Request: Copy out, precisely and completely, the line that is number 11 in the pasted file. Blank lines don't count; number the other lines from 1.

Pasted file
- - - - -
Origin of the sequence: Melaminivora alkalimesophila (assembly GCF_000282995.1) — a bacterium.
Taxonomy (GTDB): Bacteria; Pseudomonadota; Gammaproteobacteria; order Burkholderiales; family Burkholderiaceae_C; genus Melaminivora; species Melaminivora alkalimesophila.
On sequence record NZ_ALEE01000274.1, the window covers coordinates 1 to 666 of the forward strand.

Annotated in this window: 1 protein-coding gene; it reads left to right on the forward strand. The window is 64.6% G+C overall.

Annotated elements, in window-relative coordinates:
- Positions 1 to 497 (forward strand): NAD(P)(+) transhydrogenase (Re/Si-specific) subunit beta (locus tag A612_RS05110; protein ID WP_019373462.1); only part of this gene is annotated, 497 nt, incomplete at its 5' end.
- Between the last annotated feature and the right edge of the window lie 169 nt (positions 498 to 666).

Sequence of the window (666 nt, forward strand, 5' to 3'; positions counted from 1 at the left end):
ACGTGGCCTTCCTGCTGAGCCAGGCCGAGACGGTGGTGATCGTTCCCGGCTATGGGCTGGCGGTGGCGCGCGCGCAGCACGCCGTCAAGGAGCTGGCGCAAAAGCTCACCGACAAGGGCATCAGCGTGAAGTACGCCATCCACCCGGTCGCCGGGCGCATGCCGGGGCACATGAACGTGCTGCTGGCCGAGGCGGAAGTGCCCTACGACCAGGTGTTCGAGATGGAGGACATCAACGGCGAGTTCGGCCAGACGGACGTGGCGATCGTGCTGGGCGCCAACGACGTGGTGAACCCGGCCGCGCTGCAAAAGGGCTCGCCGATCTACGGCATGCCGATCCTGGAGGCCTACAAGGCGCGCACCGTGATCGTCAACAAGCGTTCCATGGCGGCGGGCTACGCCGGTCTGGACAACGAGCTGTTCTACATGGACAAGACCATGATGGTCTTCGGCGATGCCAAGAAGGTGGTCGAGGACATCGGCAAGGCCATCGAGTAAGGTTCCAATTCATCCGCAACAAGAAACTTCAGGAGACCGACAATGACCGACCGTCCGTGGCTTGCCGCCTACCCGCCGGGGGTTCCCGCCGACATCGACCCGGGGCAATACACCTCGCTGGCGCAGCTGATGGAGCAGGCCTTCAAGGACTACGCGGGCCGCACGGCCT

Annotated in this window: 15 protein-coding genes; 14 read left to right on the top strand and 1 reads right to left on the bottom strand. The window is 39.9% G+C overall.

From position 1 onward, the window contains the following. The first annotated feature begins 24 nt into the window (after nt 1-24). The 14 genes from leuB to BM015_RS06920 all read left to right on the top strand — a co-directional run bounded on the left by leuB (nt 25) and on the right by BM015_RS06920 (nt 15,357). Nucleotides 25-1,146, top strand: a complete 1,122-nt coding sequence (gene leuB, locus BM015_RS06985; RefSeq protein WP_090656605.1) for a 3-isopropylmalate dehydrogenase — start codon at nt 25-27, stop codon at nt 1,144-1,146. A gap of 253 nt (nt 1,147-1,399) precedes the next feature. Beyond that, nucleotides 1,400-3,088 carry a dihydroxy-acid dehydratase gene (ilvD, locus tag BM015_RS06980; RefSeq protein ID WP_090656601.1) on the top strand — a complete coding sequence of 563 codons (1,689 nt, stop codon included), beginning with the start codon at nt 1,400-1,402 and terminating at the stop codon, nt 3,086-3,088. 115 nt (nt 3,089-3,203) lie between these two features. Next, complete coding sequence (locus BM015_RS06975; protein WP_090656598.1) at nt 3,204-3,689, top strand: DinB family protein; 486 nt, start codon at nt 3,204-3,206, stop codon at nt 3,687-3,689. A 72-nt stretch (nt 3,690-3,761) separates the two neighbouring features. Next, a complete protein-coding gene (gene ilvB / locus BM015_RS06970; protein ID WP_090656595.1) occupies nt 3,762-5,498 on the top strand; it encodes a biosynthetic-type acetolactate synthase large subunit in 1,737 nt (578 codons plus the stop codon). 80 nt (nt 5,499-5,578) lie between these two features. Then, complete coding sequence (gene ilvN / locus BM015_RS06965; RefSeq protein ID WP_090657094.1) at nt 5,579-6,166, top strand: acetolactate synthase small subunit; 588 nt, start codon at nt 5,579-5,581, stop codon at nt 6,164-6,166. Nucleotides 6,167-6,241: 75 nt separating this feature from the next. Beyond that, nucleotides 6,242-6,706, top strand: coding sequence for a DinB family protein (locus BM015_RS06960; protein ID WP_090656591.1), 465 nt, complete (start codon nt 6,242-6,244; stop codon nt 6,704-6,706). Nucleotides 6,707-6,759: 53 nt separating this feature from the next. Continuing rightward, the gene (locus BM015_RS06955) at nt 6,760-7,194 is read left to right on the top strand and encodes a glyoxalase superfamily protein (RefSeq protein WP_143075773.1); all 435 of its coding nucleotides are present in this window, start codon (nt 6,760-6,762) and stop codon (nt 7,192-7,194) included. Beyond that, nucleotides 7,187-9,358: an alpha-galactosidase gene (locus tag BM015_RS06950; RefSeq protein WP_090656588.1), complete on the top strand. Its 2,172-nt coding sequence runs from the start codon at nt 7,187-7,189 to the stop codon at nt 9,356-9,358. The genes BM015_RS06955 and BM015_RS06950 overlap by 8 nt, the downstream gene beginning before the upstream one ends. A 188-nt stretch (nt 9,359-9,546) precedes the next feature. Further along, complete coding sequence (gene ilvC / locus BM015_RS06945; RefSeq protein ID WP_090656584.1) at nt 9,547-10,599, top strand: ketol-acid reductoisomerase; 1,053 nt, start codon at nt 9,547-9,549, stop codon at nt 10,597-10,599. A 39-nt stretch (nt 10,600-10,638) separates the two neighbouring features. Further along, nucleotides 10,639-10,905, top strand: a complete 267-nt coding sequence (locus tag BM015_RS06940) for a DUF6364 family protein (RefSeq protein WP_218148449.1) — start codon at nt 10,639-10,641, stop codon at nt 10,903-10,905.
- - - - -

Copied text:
From position 1 onward, the window contains the following. The first annotated feature begins 24 nt into the window (after nt 1-24). The 14 genes from leuB to BM015_RS06920 all read left to right on the top strand — a co-directional run bounded on the left by leuB (nt 25) and on the right by BM015_RS06920 (nt 15,357). Nucleotides 25-1,146, top strand: a complete 1,122-nt coding sequence (gene leuB, locus BM015_RS06985; RefSeq protein WP_090656605.1) for a 3-isopropylmalate dehydrogenase — start codon at nt 25-27, stop codon at nt 1,144-1,146. A gap of 253 nt (nt 1,147-1,399) precedes the next feature. Beyond that, nucleotides 1,400-3,088 carry a dihydroxy-acid dehydratase gene (ilvD, locus tag BM015_RS06980; RefSeq protein ID WP_090656601.1) on the top strand — a complete coding sequence of 563 codons (1,689 nt, stop codon included), beginning with the start codon at nt 1,400-1,402 and terminating at the stop codon, nt 3,086-3,088. 115 nt (nt 3,089-3,203) lie between these two features. Next, complete coding sequence (locus BM015_RS06975; protein WP_090656598.1) at nt 3,204-3,689, top strand: DinB family protein; 486 nt, start codon at nt 3,204-3,206, stop codon at nt 3,687-3,689. A 72-nt stretch (nt 3,690-3,761) separates the two neighbouring features. Next, a complete protein-coding gene (gene ilvB / locus BM015_RS06970; protein ID WP_090656595.1) occupies nt 3,762-5,498 on the top strand; it encodes a biosynthetic-type acetolactate synthase large subunit in 1,737 nt (578 codons plus the stop codon). 80 nt (nt 5,499-5,578) lie between these two features. Then, complete coding sequence (gene ilvN / locus BM015_RS06965; RefSeq protein ID WP_090657094.1) at nt 5,579-6,166, top strand: acetolactate synthase small subunit; 588 nt, start codon at nt 5,579-5,581, stop codon at nt 6,164-6,166. Nucleotides 6,167-6,241: 75 nt separating this feature from the next. Beyond that, nucleotides 6,242-6,706, top strand: coding sequence for a DinB family protein (locus BM015_RS06960; protein ID WP_090656591.1), 465 nt, complete (start codon nt 6,242-6,244; stop codon nt 6,704-6,706). Nucleotides 6,707-6,759: 53 nt separating this feature from the next. Continuing rightward, the gene (locus BM015_RS06955) at nt 6,760-7,194 is read left to right on the top strand and encodes a glyoxalase superfamily protein (RefSeq protein WP_143075773.1); all 435 of its coding nucleotides are present in this window, start codon (nt 6,760-6,762) and stop codon (nt 7,192-7,194) included. Beyond that, nucleotides 7,187-9,358: an alpha-galactosidase gene (locus tag BM015_RS06950; RefSeq protein WP_090656588.1), complete on the top strand. Its 2,172-nt coding sequence runs from the start codon at nt 7,187-7,189 to the stop codon at nt 9,356-9,358. The genes BM015_RS06955 and BM015_RS06950 overlap by 8 nt, the downstream gene beginning before the upstream one ends. A 188-nt stretch (nt 9,359-9,546) precedes the next feature. Further along, complete coding sequence (gene ilvC / locus BM015_RS06945; RefSeq protein ID WP_090656584.1) at nt 9,547-10,599, top strand: ketol-acid reductoisomerase; 1,053 nt, start codon at nt 9,547-9,549, stop codon at nt 10,597-10,599. A 39-nt stretch (nt 10,600-10,638) separates the two neighbouring features. Further along, nucleotides 10,639-10,905, top strand: a complete 267-nt coding sequence (locus tag BM015_RS06940) for a DUF6364 family protein (RefSeq protein WP_218148449.1) — start codon at nt 10,639-10,641, stop codon at nt 10,903-10,905.